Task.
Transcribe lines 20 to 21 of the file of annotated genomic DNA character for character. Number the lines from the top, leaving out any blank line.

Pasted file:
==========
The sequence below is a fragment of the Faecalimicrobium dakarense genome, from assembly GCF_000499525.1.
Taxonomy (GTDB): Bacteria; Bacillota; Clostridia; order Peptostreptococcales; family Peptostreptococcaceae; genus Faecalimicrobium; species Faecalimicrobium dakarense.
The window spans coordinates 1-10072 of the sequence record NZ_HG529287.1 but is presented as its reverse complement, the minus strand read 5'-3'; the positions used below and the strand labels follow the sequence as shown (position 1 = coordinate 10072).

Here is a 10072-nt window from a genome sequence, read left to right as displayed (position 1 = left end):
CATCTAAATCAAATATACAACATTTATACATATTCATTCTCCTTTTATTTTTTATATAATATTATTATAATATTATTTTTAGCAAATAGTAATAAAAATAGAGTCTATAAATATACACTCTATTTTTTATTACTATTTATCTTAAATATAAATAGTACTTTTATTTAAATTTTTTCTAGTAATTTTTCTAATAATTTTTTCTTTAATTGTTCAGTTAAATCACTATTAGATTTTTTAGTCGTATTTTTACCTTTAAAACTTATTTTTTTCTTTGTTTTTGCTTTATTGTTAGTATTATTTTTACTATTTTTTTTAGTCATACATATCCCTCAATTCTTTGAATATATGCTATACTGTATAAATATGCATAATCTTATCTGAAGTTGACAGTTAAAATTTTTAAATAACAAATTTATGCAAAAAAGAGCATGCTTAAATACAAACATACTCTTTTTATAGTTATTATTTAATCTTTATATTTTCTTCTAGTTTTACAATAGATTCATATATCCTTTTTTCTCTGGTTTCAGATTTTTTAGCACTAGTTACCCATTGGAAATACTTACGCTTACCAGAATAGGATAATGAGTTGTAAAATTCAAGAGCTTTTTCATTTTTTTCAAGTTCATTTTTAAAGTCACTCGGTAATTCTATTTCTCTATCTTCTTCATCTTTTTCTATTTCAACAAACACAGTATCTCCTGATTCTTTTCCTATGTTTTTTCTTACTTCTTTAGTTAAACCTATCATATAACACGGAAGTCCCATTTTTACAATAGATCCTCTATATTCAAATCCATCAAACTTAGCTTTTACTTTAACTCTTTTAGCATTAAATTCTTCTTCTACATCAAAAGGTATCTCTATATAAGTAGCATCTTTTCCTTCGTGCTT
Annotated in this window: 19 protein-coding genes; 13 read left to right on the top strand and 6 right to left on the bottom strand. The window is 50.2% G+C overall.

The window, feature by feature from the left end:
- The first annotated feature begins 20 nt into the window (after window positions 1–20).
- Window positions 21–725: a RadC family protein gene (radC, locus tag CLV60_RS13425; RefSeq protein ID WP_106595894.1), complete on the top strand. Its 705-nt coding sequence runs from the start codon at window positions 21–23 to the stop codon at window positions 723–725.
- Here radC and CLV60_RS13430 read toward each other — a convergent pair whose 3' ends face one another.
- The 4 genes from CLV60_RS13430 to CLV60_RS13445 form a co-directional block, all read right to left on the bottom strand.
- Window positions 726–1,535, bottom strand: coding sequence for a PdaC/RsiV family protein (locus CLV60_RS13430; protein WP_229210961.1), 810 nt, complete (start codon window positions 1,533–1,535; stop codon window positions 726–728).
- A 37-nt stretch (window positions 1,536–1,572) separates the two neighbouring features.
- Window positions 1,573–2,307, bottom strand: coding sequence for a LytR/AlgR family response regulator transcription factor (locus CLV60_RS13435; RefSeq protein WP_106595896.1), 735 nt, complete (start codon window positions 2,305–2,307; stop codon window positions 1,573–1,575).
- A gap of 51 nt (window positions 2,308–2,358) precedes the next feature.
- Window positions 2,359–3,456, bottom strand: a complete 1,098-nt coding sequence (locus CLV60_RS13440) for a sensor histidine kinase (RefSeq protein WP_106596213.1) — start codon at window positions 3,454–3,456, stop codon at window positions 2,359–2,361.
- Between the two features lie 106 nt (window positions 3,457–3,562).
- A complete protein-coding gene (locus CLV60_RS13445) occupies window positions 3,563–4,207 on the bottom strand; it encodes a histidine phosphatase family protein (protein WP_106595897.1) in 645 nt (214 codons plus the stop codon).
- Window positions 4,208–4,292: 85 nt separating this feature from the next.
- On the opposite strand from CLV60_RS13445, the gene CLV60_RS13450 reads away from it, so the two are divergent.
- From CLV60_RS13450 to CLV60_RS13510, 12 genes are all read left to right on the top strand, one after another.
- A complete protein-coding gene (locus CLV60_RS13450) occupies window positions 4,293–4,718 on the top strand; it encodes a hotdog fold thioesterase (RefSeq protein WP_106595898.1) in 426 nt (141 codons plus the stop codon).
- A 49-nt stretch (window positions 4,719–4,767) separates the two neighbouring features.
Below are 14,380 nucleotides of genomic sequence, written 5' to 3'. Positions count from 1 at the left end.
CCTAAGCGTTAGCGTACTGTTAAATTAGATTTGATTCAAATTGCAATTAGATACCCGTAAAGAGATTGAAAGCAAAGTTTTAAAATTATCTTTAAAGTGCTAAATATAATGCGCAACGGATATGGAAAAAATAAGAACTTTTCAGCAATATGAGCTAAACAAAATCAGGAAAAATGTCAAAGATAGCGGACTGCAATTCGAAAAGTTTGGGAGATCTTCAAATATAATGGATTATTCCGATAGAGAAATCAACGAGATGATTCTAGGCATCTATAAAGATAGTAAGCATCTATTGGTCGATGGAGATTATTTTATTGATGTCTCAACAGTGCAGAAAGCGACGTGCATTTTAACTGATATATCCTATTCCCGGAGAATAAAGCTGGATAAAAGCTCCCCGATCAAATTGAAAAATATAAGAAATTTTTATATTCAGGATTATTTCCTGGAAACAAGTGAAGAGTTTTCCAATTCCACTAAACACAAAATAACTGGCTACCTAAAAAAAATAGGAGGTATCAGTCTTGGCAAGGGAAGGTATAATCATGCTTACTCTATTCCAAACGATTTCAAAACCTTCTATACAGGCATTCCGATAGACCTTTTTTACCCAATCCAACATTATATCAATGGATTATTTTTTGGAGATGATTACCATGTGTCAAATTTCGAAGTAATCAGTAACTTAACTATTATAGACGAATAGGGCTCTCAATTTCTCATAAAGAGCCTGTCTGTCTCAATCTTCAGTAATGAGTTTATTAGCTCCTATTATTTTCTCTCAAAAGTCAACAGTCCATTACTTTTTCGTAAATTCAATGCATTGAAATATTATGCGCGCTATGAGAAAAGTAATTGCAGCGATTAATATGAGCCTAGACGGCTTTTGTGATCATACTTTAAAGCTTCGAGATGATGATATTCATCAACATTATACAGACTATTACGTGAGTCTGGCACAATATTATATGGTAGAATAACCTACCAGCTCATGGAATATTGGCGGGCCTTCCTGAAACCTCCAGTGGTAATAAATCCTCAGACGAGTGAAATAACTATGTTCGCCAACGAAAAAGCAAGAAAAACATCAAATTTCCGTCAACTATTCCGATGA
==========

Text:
- On the opposite strand from CLV60_RS13445, the gene CLV60_RS13450 reads away from it, so the two are divergent.
- From CLV60_RS13450 to CLV60_RS13510, 12 genes are all read left to right on the top strand, one after another.